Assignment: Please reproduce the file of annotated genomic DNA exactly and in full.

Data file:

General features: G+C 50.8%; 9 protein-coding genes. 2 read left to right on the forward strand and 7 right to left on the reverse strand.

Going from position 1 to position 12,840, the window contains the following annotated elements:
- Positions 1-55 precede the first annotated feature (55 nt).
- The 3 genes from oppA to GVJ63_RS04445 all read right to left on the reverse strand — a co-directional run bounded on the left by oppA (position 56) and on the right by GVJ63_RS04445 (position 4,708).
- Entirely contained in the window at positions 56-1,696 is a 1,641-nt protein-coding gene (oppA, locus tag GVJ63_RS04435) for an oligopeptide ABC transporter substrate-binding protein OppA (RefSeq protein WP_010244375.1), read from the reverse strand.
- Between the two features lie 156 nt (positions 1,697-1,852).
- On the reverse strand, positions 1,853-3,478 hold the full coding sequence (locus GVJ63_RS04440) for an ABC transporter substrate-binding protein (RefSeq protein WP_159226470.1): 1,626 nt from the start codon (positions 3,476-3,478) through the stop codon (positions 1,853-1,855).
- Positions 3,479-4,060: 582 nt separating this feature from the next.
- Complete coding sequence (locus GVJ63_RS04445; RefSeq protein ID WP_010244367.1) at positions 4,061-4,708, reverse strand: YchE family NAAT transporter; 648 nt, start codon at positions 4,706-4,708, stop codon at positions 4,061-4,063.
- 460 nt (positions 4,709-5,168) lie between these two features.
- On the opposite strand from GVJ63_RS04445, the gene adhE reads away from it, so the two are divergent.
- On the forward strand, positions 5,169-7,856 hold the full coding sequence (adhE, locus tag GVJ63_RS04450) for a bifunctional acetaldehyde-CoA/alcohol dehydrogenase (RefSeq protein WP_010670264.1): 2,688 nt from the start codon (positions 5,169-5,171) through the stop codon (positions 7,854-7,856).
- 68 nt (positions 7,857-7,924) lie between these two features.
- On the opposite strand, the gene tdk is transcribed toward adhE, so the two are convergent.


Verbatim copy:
General features: G+C 50.8%; 9 protein-coding genes. 2 read left to right on the forward strand and 7 right to left on the reverse strand.

Going from position 1 to position 12,840, the window contains the following annotated elements:
- Positions 1-55 precede the first annotated feature (55 nt).
- The 3 genes from oppA to GVJ63_RS04445 all read right to left on the reverse strand — a co-directional run bounded on the left by oppA (position 56) and on the right by GVJ63_RS04445 (position 4,708).
- Entirely contained in the window at positions 56-1,696 is a 1,641-nt protein-coding gene (oppA, locus tag GVJ63_RS04435) for an oligopeptide ABC transporter substrate-binding protein OppA (RefSeq protein WP_010244375.1), read from the reverse strand.
- Between the two features lie 156 nt (positions 1,697-1,852).
- On the reverse strand, positions 1,853-3,478 hold the full coding sequence (locus GVJ63_RS04440) for an ABC transporter substrate-binding protein (RefSeq protein WP_159226470.1): 1,626 nt from the start codon (positions 3,476-3,478) through the stop codon (positions 1,853-1,855).
- Positions 3,479-4,060: 582 nt separating this feature from the next.
- Complete coding sequence (locus GVJ63_RS04445; RefSeq protein ID WP_010244367.1) at positions 4,061-4,708, reverse strand: YchE family NAAT transporter; 648 nt, start codon at positions 4,706-4,708, stop codon at positions 4,061-4,063.
- 460 nt (positions 4,709-5,168) lie between these two features.
- On the opposite strand from GVJ63_RS04445, the gene adhE reads away from it, so the two are divergent.
- On the forward strand, positions 5,169-7,856 hold the full coding sequence (adhE, locus tag GVJ63_RS04450) for a bifunctional acetaldehyde-CoA/alcohol dehydrogenase (RefSeq protein WP_010670264.1): 2,688 nt from the start codon (positions 5,169-5,171) through the stop codon (positions 7,854-7,856).
- 68 nt (positions 7,857-7,924) lie between these two features.
- On the opposite strand, the gene tdk is transcribed toward adhE, so the two are convergent.